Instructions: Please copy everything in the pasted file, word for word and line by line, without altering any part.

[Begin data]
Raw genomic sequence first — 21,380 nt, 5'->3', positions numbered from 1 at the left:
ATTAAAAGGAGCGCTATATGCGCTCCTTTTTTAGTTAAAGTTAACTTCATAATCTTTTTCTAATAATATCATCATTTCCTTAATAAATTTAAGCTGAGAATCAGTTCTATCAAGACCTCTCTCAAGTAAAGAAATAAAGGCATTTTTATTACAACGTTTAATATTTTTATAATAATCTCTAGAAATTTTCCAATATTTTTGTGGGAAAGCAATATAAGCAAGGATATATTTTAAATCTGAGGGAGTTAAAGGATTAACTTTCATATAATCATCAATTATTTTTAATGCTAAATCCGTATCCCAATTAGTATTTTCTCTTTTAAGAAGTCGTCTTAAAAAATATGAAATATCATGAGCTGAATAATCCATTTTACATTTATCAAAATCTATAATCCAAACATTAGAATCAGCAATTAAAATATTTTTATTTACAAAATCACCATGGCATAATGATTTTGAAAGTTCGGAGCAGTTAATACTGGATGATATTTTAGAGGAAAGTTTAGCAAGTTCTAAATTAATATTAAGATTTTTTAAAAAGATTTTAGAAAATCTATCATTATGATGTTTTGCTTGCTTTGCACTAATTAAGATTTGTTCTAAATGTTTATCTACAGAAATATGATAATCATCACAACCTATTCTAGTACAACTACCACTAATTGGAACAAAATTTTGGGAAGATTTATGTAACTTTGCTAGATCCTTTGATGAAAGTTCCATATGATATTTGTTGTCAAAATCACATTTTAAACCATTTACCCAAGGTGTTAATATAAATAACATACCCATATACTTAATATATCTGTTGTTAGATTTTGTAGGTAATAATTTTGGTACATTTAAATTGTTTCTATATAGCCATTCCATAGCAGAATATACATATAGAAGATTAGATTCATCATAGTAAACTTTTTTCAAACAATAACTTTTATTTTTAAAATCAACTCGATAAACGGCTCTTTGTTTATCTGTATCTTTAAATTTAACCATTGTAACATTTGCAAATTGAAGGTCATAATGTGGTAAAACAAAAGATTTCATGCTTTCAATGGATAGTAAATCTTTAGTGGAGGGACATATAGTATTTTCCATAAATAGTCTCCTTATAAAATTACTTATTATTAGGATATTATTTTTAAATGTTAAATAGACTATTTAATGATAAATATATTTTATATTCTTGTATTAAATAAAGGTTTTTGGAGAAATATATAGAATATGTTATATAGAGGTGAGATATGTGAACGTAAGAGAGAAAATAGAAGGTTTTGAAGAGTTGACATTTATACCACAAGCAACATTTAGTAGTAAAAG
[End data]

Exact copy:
Raw genomic sequence first — 21,380 nt, 5'->3', positions numbered from 1 at the left:
ATTAAAAGGAGCGCTATATGCGCTCCTTTTTTAGTTAAAGTTAACTTCATAATCTTTTTCTAATAATATCATCATTTCCTTAATAAATTTAAGCTGAGAATCAGTTCTATCAAGACCTCTCTCAAGTAAAGAAATAAAGGCATTTTTATTACAACGTTTAATATTTTTATAATAATCTCTAGAAATTTTCCAATATTTTTGTGGGAAAGCAATATAAGCAAGGATATATTTTAAATCTGAGGGAGTTAAAGGATTAACTTTCATATAATCATCAATTATTTTTAATGCTAAATCCGTATCCCAATTAGTATTTTCTCTTTTAAGAAGTCGTCTTAAAAAATATGAAATATCATGAGCTGAATAATCCATTTTACATTTATCAAAATCTATAATCCAAACATTAGAATCAGCAATTAAAATATTTTTATTTACAAAATCACCATGGCATAATGATTTTGAAAGTTCGGAGCAGTTAATACTGGATGATATTTTAGAGGAAAGTTTAGCAAGTTCTAAATTAATATTAAGATTTTTTAAAAAGATTTTAGAAAATCTATCATTATGATGTTTTGCTTGCTTTGCACTAATTAAGATTTGTTCTAAATGTTTATCTACAGAAATATGATAATCATCACAACCTATTCTAGTACAACTACCACTAATTGGAACAAAATTTTGGGAAGATTTATGTAACTTTGCTAGATCCTTTGATGAAAGTTCCATATGATATTTGTTGTCAAAATCACATTTTAAACCATTTACCCAAGGTGTTAATATAAATAACATACCCATATACTTAATATATCTGTTGTTAGATTTTGTAGGTAATAATTTTGGTACATTTAAATTGTTTCTATATAGCCATTCCATAGCAGAATATACATATAGAAGATTAGATTCATCATAGTAAACTTTTTTCAAACAATAACTTTTATTTTTAAAATCAACTCGATAAACGGCTCTTTGTTTATCTGTATCTTTAAATTTAACCATTGTAACATTTGCAAATTGAAGGTCATAATGTGGTAAAACAAAAGATTTCATGCTTTCAATGGATAGTAAATCTTTAGTGGAGGGACATATAGTATTTTCCATAAATAGTCTCCTTATAAAATTACTTATTATTAGGATATTATTTTTAAATGTTAAATAGACTATTTAATGATAAATATATTTTATATTCTTGTATTAAATAAAGGTTTTTGGAGAAATATATAGAATATGTTATATAGAGGTGAGATATGTGAACGTAAGAGAGAAAATAGAAGGTTTTGAAGAGTTGACATTTATACCACAAGCAACATTTAGTAGTAAAAG